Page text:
On the day of departure, Aaron and TJ actually woke up early because they were so excited. It was vacation, so I booked a late morning train. Amtrak has dozens of departures out of Penn Station daily. The cost is much less expensive than an airline ticket, and the travel experience is substantially less stressful (board in the middle of the city and disembark in the middle of the city). Plus, to make matters better, this was Aaron and TJ’s first serious train ride. (No, Thomas the Tank Engine doesn’t count).

Interestingly, the boys wanted a say in what hotel we’d be staying at as well. Having been to D.C. on business so many times, I know hotels located a block away from the monuments which charge a heavy premium for proximity, and are located in a kind of downtown netherworld with limited dining and shopping options. Instead, I opted for a hotel in the North West area of the city, in Rock Creek Park— home to the National Zoo. This neighborhood is called Woodley Park. It has a charming village with lots of restaurants and shops including my boys’ favorite…Chipotle. There’s a metro stop smack in the heart of it all and the zoo is just steps away.

While there are a few hotels in this area, we chose to stay at the Omni Shoreham because of its pool and in-room refrigerators. The kids could go swimming and I could serve breakfast every morning. (Yep. Marched right across the street to the Duane Reade and I bought a bunch of those cereals already in the bowl, as well as milk and juice. It was a guarantee that every single morning, everyone was happy without me having to buy one more meal out.) Returning to the hotel in the evenings, we had an endless choice of places to try and discovered a real gem in the process—Rocket Ping Pong and Pizza. This was just like it sounds…only better. Ping pong and foosball, excellent pizza, and a full bar.

dc 1I spread the serious stuff out over two days, allowing for plenty of pool time back at the hotel. We saw the White House, the Smithsonian Air and Space Museum, and the National Zoo. The monuments we saw on a tip from a friend in the evening. In the setting sun they are even more majestic than during the day. The temperature was also significantly cooler which we all appreciated and the crowds—were gone!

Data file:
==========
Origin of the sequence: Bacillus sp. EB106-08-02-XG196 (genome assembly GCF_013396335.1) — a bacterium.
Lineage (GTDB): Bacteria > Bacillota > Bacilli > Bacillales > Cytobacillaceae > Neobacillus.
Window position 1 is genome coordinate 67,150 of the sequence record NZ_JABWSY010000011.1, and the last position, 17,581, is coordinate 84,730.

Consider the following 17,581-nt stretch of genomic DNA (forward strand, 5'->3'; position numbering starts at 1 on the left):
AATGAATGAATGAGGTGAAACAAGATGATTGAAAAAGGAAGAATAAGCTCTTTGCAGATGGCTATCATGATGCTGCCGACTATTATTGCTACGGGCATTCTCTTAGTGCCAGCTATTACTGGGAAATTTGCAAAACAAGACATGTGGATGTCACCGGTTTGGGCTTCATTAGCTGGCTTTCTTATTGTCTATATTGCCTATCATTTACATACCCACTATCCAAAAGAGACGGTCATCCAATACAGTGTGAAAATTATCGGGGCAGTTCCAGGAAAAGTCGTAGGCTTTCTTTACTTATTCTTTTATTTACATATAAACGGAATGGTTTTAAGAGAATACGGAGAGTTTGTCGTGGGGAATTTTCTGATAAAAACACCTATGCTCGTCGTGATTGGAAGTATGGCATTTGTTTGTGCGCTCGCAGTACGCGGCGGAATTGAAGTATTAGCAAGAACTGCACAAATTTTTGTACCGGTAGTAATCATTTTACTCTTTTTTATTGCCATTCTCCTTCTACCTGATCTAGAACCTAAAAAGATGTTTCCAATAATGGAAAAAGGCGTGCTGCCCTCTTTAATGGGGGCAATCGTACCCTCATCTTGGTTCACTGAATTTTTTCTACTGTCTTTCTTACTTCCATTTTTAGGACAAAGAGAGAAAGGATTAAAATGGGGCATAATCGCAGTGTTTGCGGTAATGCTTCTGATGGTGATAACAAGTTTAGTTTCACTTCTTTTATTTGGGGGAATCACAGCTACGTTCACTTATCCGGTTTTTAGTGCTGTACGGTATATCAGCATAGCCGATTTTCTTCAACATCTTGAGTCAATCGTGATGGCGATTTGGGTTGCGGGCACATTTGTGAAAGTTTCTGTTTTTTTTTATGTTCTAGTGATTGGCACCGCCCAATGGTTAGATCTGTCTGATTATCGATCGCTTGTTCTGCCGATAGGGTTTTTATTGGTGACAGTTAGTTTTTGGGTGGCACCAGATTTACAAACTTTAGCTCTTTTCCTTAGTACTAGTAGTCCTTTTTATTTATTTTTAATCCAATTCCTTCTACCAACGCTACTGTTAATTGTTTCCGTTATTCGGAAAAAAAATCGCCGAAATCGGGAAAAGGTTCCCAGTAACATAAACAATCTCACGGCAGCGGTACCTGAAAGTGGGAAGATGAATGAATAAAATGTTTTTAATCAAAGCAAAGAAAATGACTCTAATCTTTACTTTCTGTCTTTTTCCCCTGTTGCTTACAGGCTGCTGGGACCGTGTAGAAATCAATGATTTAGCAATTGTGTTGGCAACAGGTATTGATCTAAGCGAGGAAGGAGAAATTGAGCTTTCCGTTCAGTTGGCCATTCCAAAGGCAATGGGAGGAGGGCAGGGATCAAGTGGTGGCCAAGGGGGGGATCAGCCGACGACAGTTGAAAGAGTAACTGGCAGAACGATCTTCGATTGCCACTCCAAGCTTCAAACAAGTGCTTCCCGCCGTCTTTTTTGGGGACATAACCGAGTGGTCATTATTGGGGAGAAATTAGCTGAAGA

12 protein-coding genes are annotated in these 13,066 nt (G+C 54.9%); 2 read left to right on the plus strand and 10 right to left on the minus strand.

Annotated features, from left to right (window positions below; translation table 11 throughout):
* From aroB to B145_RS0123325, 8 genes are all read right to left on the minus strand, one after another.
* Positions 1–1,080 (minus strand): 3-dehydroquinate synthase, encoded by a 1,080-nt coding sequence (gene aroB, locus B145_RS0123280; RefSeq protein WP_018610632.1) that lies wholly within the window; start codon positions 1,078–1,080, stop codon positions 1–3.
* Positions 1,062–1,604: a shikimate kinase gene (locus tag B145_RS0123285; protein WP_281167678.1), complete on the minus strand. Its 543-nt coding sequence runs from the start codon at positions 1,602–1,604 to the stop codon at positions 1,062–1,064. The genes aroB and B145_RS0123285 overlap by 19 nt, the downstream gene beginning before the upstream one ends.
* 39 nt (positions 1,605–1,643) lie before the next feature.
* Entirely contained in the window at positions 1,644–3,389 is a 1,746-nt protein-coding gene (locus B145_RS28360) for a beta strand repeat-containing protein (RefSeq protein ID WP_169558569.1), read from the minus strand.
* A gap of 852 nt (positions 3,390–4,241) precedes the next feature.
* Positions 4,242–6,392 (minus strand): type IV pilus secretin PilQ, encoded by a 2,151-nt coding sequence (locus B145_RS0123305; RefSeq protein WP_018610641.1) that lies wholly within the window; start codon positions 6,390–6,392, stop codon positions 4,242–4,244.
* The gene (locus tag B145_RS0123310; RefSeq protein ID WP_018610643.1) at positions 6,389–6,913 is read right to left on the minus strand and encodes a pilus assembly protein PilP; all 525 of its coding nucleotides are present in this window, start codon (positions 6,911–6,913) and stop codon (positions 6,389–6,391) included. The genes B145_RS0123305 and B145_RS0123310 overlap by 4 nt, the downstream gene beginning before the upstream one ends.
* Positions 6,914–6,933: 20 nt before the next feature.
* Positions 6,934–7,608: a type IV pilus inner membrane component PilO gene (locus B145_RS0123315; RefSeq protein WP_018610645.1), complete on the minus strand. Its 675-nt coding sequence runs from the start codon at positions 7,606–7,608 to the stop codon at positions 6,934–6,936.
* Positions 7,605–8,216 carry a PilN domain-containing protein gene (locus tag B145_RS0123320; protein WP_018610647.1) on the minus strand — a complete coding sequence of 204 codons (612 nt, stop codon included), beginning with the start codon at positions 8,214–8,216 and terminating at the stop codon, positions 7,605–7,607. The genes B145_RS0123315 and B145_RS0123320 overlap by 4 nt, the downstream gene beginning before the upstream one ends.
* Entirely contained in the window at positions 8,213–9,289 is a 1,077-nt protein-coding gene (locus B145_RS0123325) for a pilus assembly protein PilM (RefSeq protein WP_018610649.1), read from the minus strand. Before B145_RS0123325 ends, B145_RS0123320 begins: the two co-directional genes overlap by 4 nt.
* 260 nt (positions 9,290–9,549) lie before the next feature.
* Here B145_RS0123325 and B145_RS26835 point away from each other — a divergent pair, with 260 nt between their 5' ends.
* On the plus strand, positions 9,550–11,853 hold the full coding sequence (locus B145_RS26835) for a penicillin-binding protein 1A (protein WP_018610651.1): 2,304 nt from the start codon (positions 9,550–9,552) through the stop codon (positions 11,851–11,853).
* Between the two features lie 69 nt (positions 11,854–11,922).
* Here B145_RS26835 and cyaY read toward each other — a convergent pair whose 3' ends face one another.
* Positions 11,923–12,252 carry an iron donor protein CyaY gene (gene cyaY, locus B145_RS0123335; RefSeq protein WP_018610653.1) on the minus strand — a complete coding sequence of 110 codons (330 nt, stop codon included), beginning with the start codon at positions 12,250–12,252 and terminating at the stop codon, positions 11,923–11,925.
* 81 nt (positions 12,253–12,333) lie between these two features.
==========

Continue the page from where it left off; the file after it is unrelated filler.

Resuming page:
Their reward on day three was a day of E-ticket rides at Six Flags America. (I did rent a car for this portion of the journey which was a breeze, given that Enterprise is located right across the street from the Omni.) The Six Flags experience was even fun for mom….doing the rides with the boys was great. Yes, they talked me into taking the Superman, a “hypercoaster” which boasts speeds up to 73 miles per hour with a height of 215 feet and a drop of 208 feet straight down, not to mention some unbelievable mid-ride twists and rolls.

When our stomachs finally returned to their regular positions, I was treated to a fascinating lecture from Aaron. Ironically,  it was on the basic principles behind what makes a roller coaster go—inertial gravitational forces—which was something he had just learned in school. Because I bought the tickets in advance online, it came to $45 per person.

Returning to Manhattan on the train, the boys crashed out in the seats beside me, and all I could do was smile. I didn’t ruin their lives, or my pocketbook. It was a combination of education and thrills, all packed into three days. But now I have a new challenge…ever since they got back, not a day goes by without them asking where I am taking them next.

The total price tag for our three-day adventure in Washington, D.C. was $2,035. The Amtrak tickets cost $320 per person round trip, our hotel room cost $160 each night, and the total cost of food was $325. The car rental and fuel was $60, taking the metro and taxis cost $75, and our tickets for Six Flags America were $45 per person. All in all, that comes down to less than $700 per person.

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By Lisa Blake for